World Mental Health Day | How to Deal with Diabetes Stigma? - Diabetes Blog
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World Mental Health Day | How to Deal with Diabetes Stigma?

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Many people with diabetes are constantly challenged by the stereotypes and prejudice that arise out of the misconceptions about diabetes. While social stigma is quite familiar in the cases of religion, gender, etc., not many are aware of the issues faced by people with diabetes.

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Many people are not aware of the types of diabetes and the causes of the condition, rather blame the person for his/her unhealthy lifestyle. What’s surprising is that studies have shown a majority of people with diabetes have felt stigmatized. In fact, parents of children with diabetes often feel themselves to be the ‘cause’.

On World Mental Health Day, we tell you the different ways one can deal with diabetes stigma and how you can support and help people around you who are fighting the condition.

Nobody chooses Diabetes

One thing to understand is that nobody chooses diabetes. The condition can be auto-immune or developed due to certain factors, external and internal. Even if the internal factors such as weight and lifestyle are managed, other factors can also play a critical role in the onset of diabetes. Moreover, it is important to understand that diabetes is a one-way road. There is no way to reverse the condition but to manage it.

One against Many

Negative perceptions can make people with diabetes feel their fight to be against the world. This is generally triggered due to pessimistic sentiments and hurtful comments given by people around them. One of the less-discussed complications about diabetes is the blame game. With the blame game and a health condition to manage, it can become difficult for people to take care of themselves. This can even get in the way of treatment.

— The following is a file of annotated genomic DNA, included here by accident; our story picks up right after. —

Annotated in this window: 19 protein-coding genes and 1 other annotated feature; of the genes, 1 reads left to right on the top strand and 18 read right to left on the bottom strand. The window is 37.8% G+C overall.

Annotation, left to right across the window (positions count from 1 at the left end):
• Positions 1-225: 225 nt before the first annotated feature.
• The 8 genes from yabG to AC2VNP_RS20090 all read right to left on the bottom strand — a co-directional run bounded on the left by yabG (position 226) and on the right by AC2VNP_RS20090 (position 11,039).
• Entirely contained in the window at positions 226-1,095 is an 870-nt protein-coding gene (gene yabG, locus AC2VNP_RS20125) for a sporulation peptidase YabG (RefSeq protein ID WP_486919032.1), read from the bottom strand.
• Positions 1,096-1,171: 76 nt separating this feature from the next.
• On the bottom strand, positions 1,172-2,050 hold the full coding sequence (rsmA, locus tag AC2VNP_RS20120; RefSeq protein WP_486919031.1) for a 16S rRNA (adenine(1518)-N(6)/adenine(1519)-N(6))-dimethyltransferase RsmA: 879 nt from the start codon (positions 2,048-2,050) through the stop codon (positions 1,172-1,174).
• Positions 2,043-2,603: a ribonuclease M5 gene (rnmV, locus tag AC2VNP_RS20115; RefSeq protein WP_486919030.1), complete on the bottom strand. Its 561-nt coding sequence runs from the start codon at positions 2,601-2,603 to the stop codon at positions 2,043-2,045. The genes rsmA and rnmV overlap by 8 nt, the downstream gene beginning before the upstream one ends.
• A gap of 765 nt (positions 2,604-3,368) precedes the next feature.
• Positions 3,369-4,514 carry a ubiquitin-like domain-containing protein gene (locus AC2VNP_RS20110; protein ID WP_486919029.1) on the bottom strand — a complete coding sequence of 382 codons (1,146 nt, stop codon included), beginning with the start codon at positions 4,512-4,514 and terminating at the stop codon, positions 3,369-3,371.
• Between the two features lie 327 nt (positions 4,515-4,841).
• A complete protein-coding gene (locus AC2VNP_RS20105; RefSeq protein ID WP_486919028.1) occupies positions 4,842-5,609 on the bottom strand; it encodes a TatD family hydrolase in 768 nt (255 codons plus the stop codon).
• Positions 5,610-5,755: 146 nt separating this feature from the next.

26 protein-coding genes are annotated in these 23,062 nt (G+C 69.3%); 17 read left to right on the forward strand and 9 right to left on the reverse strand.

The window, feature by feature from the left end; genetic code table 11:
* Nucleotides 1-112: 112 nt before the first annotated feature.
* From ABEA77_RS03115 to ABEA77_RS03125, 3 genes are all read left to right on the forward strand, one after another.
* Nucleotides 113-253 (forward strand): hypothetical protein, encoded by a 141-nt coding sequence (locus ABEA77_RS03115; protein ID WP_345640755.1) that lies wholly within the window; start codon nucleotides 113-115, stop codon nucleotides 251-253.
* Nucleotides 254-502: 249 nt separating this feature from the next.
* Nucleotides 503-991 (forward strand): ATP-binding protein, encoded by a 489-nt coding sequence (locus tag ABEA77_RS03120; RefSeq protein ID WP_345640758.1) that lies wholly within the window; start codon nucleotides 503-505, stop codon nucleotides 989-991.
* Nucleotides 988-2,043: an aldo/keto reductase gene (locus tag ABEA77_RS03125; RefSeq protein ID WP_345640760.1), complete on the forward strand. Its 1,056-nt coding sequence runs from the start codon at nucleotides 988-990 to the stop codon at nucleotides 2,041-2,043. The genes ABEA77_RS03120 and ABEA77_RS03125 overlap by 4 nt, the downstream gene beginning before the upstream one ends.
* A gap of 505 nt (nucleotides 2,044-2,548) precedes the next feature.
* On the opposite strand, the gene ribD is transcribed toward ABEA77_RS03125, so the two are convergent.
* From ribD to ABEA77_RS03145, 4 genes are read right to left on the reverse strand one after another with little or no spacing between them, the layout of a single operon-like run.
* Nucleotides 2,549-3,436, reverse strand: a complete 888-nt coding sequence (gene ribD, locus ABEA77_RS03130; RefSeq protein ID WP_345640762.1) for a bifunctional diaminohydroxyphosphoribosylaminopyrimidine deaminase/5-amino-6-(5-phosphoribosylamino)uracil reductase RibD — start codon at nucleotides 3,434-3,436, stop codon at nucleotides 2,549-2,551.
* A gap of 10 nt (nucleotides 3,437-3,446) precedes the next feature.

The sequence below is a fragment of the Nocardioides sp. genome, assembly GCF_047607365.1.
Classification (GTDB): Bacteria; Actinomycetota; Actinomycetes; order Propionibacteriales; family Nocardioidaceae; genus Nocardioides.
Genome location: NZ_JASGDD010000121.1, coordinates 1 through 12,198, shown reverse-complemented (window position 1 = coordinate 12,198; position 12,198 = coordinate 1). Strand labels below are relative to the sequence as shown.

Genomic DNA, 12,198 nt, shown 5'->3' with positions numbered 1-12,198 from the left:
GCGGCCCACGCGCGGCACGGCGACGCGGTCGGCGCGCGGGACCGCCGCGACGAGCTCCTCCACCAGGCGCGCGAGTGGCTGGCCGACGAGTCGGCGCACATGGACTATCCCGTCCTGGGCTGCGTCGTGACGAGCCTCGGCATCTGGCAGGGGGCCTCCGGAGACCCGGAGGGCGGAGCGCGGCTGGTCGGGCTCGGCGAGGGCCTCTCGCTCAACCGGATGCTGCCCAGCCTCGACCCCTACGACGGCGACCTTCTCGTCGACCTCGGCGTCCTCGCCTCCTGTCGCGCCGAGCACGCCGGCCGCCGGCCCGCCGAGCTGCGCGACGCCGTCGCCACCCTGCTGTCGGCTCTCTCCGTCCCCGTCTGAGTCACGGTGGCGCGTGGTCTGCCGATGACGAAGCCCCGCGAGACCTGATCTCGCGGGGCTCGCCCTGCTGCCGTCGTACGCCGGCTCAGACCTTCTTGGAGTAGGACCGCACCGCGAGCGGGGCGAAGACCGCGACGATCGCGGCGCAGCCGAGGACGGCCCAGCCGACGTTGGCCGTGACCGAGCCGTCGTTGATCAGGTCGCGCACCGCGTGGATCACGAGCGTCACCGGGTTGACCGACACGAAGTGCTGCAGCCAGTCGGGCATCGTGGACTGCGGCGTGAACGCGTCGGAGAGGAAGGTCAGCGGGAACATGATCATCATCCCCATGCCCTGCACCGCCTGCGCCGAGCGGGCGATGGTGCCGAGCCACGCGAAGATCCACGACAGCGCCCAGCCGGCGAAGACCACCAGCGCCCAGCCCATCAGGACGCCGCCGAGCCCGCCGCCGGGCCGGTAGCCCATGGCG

Being Your Own Enemy

Considering diabetes is irreversible, the feeling of loss and fault is natural. However, it is important to understand that it is not your fault. On days where the sugar levels are extremely high or low, one might feel the guilt of not taking care before. This is why it is important to understand that self-blame and shame can do more harm than the rising sugar levels.

Letting diabetes become the nemesis

Another social stigma faced by people with diabetes is the feeling of being overpowered and helpless. The condition can often make people perceive that it has full charge of not just your sugar levels but your heart and mind.

How to Deal with Diabetes Stigma?

Many health experts have suggested creating awareness about diabetes to help reduce stigma. With proper education on the causes, the shame around the condition can be completely eliminated.

Here are a few other ways to deal with diabetes stigma:

Acknowledge and Appreciate

Acknowledge and appreciate the hard work done by you to effectively manage diabetes. In case you know someone who is diagnosed with the condition, motivate and cheer him for his perseverance to manage the condition.

Check on them

This is one of the key elements to removing any kind of social stigma and ensuring great mental health. Check on them and understand the barriers faced by the individual to achieve his/her target. The struggle can be personal and can affect the person on a deeper level.

Do not only focus on Numbers

Do not measure their success basis his/her A1c levels, rather take into consideration the steps taken by the individual to take charge of the condition. Encourage them wholeheartedly and help them achieve their goal.

Change the Vocabulary

The phrase ‘Think before you speak’ is exactly what needs to be practiced. One can make a tremendous difference in just changing the tonality and vocabulary from negative to positive and empowering messages.

While people are gradually becoming aware of diabetes, there is still a long way to go to completely eradicate the social stigma around the condition. On World Mental Health Day, let us promise to take care of our mental health and the people around us!

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Sakshi Poptani

Sakshi Poptani

As a Content strategist, I have a keen eye for storytelling, brand marketing and community management. I have worked across three sectors - hospitality, technology and healthcare. They have evolved me as a writer and helped me bridge the gaps between storytelling and brand management. I have an unwavering aim of reaching out to as many people as I can. I want to enhance the perspective and insights of both my readers and my own self as I tread further in my journey.

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